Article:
In the end, the kids and Earth's only other survivors, a few rabbits brought along as pets, are dropped off on what I suppose is supposed to be a new Eden, an alien world with I think three moons and they run through a field to a tree with brilliantly white leaves. It's a beautiful scene. Maybe the aliens thought the children and their innocence would leave this world unspoiled by the violent and selfish ways of man and that's why no adults were brought along. I'd find that hard to believe if that's what they thought. Children can be the cruelest and most vicious creatures on the planet when they want to be. Then again, the aliens probably know exactly what's going to happen. In the end, they have to simply accept what they were offered as the aliens offered nothing else. All they can do is trust in the plan.

Oh well, love it or hate it, there aren't many movies that make me think this much about anything, much less the nature or humanity and the universe around us. That's what makes Knowing worth watching.

Wednesday, March 25, 2009

Half The Battle

Knowing is quite a chore for me to review. I don't like to reveal anything that hasn't already been publicly revealed in a film's advertising or some other form of publicity. This means that the things I really want to talk about, its logical inconsistencies and questionable motivations of some of its characters, all have to do with the movie's surprises. This must be what it was like to be a critic who reviewed The Empire Strikes Back and trying to write, "I absolutely loved this movie, especially the scene where you find out that Darth Vader is Luke Skywalker's...um...never mind." The twists and turns of Knowing aren't quite on that level, but you get the idea.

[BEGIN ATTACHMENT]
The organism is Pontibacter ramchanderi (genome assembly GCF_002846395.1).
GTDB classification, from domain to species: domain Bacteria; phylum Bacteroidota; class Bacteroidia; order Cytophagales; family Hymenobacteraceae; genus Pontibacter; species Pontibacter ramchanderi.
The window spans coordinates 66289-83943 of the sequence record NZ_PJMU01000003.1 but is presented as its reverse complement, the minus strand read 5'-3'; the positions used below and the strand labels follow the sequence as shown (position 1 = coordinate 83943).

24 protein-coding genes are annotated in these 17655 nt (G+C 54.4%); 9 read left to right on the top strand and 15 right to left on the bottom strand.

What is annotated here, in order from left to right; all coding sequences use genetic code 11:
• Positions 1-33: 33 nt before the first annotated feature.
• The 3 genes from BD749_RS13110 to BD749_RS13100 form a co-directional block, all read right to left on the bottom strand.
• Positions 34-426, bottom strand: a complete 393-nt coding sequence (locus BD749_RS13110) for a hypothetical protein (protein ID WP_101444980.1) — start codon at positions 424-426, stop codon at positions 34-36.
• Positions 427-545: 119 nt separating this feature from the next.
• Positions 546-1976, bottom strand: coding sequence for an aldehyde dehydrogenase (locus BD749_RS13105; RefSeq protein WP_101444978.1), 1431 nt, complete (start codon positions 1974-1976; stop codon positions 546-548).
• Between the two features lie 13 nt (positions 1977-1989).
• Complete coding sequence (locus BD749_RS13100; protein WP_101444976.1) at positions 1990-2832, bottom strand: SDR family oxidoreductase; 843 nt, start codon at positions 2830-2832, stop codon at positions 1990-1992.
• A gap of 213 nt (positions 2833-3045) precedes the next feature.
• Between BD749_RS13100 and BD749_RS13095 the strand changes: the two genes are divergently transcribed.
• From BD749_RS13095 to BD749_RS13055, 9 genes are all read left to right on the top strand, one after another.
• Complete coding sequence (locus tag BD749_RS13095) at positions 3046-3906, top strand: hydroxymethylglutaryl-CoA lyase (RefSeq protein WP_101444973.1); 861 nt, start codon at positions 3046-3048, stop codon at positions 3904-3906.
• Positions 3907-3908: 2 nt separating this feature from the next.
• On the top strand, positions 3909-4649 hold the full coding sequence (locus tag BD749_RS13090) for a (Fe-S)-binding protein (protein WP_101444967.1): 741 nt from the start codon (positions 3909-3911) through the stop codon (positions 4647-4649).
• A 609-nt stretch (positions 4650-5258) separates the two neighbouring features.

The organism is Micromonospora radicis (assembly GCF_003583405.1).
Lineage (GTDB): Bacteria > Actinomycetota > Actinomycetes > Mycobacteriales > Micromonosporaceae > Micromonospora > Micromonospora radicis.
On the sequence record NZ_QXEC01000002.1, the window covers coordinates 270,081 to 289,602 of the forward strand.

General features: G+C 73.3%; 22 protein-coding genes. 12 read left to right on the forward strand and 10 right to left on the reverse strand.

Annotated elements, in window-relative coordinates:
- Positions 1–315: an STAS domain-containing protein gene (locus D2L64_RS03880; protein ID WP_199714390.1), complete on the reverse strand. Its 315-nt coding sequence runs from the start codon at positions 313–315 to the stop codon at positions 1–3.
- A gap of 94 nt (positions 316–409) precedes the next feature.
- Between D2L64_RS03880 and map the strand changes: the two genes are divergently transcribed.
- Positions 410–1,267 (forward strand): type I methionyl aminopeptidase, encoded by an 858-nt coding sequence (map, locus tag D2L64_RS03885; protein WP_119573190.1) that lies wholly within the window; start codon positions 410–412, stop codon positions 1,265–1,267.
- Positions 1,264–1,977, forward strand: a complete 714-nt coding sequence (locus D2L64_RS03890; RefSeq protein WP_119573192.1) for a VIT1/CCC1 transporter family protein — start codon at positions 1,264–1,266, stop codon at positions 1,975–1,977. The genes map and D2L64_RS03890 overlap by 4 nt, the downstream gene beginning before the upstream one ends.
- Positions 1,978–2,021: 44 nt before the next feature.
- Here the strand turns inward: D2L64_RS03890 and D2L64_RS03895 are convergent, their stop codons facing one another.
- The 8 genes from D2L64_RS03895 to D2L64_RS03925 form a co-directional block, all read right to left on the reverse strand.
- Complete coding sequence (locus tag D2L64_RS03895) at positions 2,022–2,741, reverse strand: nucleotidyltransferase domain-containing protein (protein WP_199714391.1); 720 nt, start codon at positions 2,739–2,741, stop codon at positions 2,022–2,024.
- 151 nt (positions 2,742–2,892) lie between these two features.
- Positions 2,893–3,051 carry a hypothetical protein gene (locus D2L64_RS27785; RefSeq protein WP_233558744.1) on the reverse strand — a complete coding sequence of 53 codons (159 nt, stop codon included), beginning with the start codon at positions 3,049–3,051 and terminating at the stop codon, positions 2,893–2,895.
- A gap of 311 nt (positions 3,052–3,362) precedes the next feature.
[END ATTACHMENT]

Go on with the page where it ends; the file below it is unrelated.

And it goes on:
I almost skipped Knowing because most critics hated it. They found it to be unbelievable, stupid, dull and depressing. It was mainly the force of Roger Ebert's review that got me into the theater. He loved it, comparing it to one of his favorite films, Dark City which was directed by the same man who did Knowing, Alex Proyas. Yeah, I like Dark City, but when I think Alex Proyas, I think of the guy who took Asimov's classic I, Robot and turned it into a stupid Will Smith action film. Anyway, here's what Ebert said: